Environmental Pollutants


Many products that we come into contact with regularly may contain ingredients that could potentially be harmful and lead to serious health problems. Chemicals can enter the body through inhalation, ingestion or contact with the skin. They can also be transferred in utero. A lack of funding often prevents new products from being thoroughly tested for safety before they are released to be sold. In addition, many people are exposed to toxic substances at their work place, for example, farmers come into regular contact with fertilisers, pesticides and insecticides. Air pollution is a serious problem, especially in winter when fumes are being released from home heating systems. Furniture and carpets can release chemicals vapours into the home for years and fumes from vehicles, cooking gas and plastics can also be toxic. Clothing, cleaning products, perfumes and office products also contain harmful chemicals that are inhaled. Toxins are also found in cosmetics, sanitary products and toilet paper that has been dyed. Even drinking water is contaminated with toxic fluorides, which are industrial wastes. Certain deficiencies or problems with the absorption of vitamins and minerals may make a person more susceptible to being sensitive to substances in their environment. 


Sodium lauryl sulphate (SLS) is found in many toothpastes and shampoos and can cause cataracts and damage the skin and hair follicles; sodium laureth sulphate can disrupt hormones, increasing cancer risk and possibly compromising fertility. Make-up, face cream and cleansers can contain propylene glycol, which can damage the skin, causing rashes and dryness, as well as potentially harming the liver and kidneys. Talc and Diethanolamine (DEA) are found in cosmetics, skin lotions and other products and can cause cancer. Animal collagen, elastin and mineral oil as well as foundation ingredients bentonite and kaolin, can suffocate the skin. Mouthwashes containing alcohol could contribute towards cancers in the mouth, tongue and throat. Aluminium, which has been linked to Alzheimer’s, is found in aeroplanes, prosthetics, and other products including antiperspirants. Plastic food and drink containers made from Bisphenol A (BPA) can increase the risk of developing diabetes and interfere with the endocrine system. Hairsprays use fluorocarbons as a propellant, which can irritate the upper respiratory tract; the aerosol propellant propane is flammable and may affect a person’s mood or behaviour when in large quantities. Herbicides and pesticides can cause a vast range of symptoms from skin irritation to respiratory problems, digestive disorders and damage to the central nervous system. Various solvents can cause problems such as skin irritation, central nervous system problems and depressed cardiovascular and immune system function.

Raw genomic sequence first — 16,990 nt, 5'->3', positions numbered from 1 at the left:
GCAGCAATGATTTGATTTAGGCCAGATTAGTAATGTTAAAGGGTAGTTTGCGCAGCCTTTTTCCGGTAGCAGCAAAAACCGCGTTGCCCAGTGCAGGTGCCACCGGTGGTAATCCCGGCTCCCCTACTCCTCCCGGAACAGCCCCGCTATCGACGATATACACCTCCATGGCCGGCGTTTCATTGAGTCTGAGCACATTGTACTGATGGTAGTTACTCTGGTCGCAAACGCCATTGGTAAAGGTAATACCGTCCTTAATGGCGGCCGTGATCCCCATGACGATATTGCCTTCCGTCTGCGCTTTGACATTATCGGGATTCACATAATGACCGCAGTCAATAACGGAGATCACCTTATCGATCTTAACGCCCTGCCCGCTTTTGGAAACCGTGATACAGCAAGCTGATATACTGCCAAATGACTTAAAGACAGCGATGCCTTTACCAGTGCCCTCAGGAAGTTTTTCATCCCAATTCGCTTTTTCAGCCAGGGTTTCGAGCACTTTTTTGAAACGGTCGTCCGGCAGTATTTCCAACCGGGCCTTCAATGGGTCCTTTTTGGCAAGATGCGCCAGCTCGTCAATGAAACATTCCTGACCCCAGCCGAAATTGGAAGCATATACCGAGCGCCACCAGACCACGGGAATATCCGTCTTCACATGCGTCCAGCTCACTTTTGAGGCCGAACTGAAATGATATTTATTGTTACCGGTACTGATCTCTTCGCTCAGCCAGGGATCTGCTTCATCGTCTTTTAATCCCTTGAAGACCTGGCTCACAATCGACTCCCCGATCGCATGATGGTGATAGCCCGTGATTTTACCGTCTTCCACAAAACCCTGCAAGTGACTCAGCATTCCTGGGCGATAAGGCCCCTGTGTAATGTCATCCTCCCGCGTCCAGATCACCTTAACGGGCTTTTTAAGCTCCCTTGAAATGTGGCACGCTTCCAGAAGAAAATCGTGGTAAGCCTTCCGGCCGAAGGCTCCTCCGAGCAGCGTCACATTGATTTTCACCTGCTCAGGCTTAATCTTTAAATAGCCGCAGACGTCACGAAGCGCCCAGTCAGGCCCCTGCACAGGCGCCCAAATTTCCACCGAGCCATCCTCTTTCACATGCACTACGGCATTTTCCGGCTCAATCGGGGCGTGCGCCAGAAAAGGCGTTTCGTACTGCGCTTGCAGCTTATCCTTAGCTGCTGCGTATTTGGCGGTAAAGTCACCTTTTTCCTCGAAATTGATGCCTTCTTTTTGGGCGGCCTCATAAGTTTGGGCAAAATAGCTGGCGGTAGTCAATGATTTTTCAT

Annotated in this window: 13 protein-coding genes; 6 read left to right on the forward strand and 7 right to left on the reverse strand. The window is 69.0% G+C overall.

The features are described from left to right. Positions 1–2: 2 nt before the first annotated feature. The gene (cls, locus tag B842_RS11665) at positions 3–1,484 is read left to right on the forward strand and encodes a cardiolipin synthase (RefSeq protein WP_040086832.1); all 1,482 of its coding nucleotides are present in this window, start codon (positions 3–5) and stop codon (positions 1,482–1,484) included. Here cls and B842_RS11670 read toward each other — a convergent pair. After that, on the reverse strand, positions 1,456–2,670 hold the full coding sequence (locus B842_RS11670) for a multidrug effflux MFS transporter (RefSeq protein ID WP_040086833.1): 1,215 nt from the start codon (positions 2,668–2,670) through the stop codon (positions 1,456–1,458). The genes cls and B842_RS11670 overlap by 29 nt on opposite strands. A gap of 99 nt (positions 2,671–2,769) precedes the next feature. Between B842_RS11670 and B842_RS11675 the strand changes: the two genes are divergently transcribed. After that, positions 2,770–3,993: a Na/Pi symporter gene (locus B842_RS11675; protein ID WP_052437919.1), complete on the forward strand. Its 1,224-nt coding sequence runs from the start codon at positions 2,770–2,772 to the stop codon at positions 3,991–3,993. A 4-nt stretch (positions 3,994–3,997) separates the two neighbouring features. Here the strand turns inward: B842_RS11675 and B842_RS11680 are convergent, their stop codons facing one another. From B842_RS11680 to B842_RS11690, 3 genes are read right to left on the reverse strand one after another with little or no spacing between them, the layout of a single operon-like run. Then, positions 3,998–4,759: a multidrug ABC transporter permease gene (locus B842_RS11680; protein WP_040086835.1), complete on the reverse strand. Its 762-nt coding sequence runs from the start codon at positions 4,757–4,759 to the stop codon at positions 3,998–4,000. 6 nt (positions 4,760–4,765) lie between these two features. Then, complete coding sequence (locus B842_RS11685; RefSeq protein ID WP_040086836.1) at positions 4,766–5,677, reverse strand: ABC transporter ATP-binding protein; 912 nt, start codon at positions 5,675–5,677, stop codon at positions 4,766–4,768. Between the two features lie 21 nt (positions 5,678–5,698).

BICOM® Programs to be Used 

Environmental Pollutants  Min  N°/Seq.  Pag   
Detoxification mucous membranes  4   999.2  28 
Silica point 17.1  4   825.0  71 
Vitamin B1 point 1.1  805.0  84 
Methionine point 11.2  522.4  52 
CO2 point 15.2 
Arsenic point 30.0 


Supplements to take 

Vitamin B complex  

Other therapies 

To avoid the side effects that can result from chemical exposure, it would be beneficial to avoid using cosmetics and other products that contain potentially harmful substances. Rather, products that don’t contain any suspected carcinogens should be used. If possible, unnecessary chemical exposure, for example to insecticides, perfumes and mouthwash, is to be avoided. A clean diet that is filled with plant-based foods rather than fast food and microwave meals will reduce the amount of chemicals being consumed. Fruit and vegetables should be washed to help reduce traces of pesticides. Nutritional supplementation may put a person in a better position to be able to detoxify naturally and avoid toxicity overload. Also, food and drink containers that don’t contain toxic products should be used and plastic should be avoided, where possible. Ensure adequate ventilation at home to reduce formaldehyde and benzene exposure and consider having plants inside.  

Experiences and case studies  

One patient had been bothered by severe facial reddening for 20 years. BICOM® testing revealed that he was suffering from acute stress cause by the wood preserver Xyladecor, which he had used to paint the garage door when he was 14-years-old. Although after using the preserver, he had been very ill for a week, this wasn’t suspected to be the cause at the time. After 2 bioresonance sessions, the reddening had disappeared and his face had gained a normal skin colour.